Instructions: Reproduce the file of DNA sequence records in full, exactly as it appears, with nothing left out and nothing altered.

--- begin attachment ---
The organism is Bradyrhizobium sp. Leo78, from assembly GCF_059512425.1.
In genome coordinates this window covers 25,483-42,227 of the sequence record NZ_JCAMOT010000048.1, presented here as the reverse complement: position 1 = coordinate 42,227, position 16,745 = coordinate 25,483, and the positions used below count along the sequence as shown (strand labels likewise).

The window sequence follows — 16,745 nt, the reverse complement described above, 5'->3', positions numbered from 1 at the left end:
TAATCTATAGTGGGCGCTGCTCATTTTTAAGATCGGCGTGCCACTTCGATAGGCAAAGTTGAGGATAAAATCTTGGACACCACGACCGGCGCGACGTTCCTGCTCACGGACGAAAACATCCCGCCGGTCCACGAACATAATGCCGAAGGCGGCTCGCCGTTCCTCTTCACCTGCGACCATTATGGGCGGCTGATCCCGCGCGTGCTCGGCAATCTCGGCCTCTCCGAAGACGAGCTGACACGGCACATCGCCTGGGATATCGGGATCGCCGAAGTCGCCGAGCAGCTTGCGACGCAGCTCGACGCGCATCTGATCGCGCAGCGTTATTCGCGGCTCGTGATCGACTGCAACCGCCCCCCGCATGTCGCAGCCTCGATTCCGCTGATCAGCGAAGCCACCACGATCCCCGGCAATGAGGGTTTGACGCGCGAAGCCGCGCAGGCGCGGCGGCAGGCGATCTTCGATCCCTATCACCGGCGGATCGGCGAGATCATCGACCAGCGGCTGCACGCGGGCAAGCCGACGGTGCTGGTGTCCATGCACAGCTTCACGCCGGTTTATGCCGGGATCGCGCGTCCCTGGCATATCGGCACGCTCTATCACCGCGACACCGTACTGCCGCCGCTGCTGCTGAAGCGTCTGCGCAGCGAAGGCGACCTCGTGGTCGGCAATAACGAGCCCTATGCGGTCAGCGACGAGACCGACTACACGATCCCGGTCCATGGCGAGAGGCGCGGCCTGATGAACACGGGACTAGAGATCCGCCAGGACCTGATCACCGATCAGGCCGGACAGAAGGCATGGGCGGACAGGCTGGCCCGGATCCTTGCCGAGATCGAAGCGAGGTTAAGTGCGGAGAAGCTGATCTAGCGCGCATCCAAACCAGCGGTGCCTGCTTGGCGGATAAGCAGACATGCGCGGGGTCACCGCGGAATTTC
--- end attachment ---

The organism is Bradyrhizobium sp. Leo78, from assembly GCF_059512425.1.
In genome coordinates this window covers 25,483-42,227 of the sequence record NZ_JCAMOT010000048.1, presented here as the reverse complement: position 1 = coordinate 42,227, position 16,745 = coordinate 25,483, and the positions used below count along the sequence as shown (strand labels likewise).

The window sequence follows — 16,745 nt, the reverse complement described above, 5'->3', positions numbered from 1 at the left end:
TAATCTATAGTGGGCGCTGCTCATTTTTAAGATCGGCGTGCCACTTCGATAGGCAAAGTTGAGGATAAAATCTTGGACACCACGACCGGCGCGACGTTCCTGCTCACGGACGAAAACATCCCGCCGGTCCACGAACATAATGCCGAAGGCGGCTCGCCGTTCCTCTTCACCTGCGACCATTATGGGCGGCTGATCCCGCGCGTGCTCGGCAATCTCGGCCTCTCCGAAGACGAGCTGACACGGCACATCGCCTGGGATATCGGGATCGCCGAAGTCGCCGAGCAGCTTGCGACGCAGCTCGACGCGCATCTGATCGCGCAGCGTTATTCGCGGCTCGTGATCGACTGCAACCGCCCCCCGCATGTCGCAGCCTCGATTCCGCTGATCAGCGAAGCCACCACGATCCCCGGCAATGAGGGTTTGACGCGCGAAGCCGCGCAGGCGCGGCGGCAGGCGATCTTCGATCCCTATCACCGGCGGATCGGCGAGATCATCGACCAGCGGCTGCACGCGGGCAAGCCGACGGTGCTGGTGTCCATGCACAGCTTCACGCCGGTTTATGCCGGGATCGCGCGTCCCTGGCATATCGGCACGCTCTATCACCGCGACACCGTACTGCCGCCGCTGCTGCTGAAGCGTCTGCGCAGCGAAGGCGACCTCGTGGTCGGCAATAACGAGCCCTATGCGGTCAGCGACGAGACCGACTACACGATCCCGGTCCATGGCGAGAGGCGCGGCCTGATGAACACGGGACTAGAGATCCGCCAGGACCTGATCACCGATCAGGCCGGACAGAAGGCATGGGCGGACAGGCTGGCCCGGATCCTTGCCGAGATCGAAGCGAGGTTAAGTGCGGAGAAGCTGATCTAGCGCGCATCCAAACCAGCGGTGCCTGCTTGGCGGATAAGCAGACATGCGCGGGGTCACCGCGGAATTTC